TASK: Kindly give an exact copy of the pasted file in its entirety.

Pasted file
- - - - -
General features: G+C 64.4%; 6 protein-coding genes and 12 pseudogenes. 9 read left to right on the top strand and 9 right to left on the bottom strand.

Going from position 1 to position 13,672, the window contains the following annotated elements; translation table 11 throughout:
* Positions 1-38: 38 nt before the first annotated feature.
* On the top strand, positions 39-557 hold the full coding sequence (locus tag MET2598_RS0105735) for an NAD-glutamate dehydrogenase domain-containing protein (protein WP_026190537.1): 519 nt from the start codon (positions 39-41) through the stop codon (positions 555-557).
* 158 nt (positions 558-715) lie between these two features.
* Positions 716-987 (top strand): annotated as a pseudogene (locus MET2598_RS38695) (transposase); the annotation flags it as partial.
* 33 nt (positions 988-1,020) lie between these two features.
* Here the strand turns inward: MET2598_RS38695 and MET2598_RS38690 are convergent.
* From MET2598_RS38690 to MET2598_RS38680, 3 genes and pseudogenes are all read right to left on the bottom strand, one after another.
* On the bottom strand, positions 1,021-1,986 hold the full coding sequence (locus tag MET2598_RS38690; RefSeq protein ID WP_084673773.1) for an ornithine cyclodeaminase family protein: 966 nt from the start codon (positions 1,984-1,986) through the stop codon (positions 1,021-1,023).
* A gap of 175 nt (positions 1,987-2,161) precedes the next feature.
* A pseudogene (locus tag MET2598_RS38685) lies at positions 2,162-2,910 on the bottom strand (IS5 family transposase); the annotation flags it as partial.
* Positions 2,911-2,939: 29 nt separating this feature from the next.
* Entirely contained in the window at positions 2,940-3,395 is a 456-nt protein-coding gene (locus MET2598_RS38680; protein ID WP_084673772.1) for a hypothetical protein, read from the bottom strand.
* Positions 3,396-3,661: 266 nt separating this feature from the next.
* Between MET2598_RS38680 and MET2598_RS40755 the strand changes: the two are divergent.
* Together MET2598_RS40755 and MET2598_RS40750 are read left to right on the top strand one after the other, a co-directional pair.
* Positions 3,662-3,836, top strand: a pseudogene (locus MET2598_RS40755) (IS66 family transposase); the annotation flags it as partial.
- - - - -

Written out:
General features: G+C 64.4%; 6 protein-coding genes and 12 pseudogenes. 9 read left to right on the top strand and 9 right to left on the bottom strand.

Going from position 1 to position 13,672, the window contains the following annotated elements; translation table 11 throughout:
* Positions 1-38: 38 nt before the first annotated feature.
* On the top strand, positions 39-557 hold the full coding sequence (locus tag MET2598_RS0105735) for an NAD-glutamate dehydrogenase domain-containing protein (protein WP_026190537.1): 519 nt from the start codon (positions 39-41) through the stop codon (positions 555-557).
* 158 nt (positions 558-715) lie between these two features.
* Positions 716-987 (top strand): annotated as a pseudogene (locus MET2598_RS38695) (transposase); the annotation flags it as partial.
* 33 nt (positions 988-1,020) lie between these two features.
* Here the strand turns inward: MET2598_RS38695 and MET2598_RS38690 are convergent.
* From MET2598_RS38690 to MET2598_RS38680, 3 genes and pseudogenes are all read right to left on the bottom strand, one after another.
* On the bottom strand, positions 1,021-1,986 hold the full coding sequence (locus tag MET2598_RS38690; RefSeq protein ID WP_084673773.1) for an ornithine cyclodeaminase family protein: 966 nt from the start codon (positions 1,984-1,986) through the stop codon (positions 1,021-1,023).
* A gap of 175 nt (positions 1,987-2,161) precedes the next feature.
* A pseudogene (locus tag MET2598_RS38685) lies at positions 2,162-2,910 on the bottom strand (IS5 family transposase); the annotation flags it as partial.
* Positions 2,911-2,939: 29 nt separating this feature from the next.
* Entirely contained in the window at positions 2,940-3,395 is a 456-nt protein-coding gene (locus MET2598_RS38680; protein ID WP_084673772.1) for a hypothetical protein, read from the bottom strand.
* Positions 3,396-3,661: 266 nt separating this feature from the next.
* Between MET2598_RS38680 and MET2598_RS40755 the strand changes: the two are divergent.
* Together MET2598_RS40755 and MET2598_RS40750 are read left to right on the top strand one after the other, a co-directional pair.
* Positions 3,662-3,836, top strand: a pseudogene (locus MET2598_RS40755) (IS66 family transposase); the annotation flags it as partial.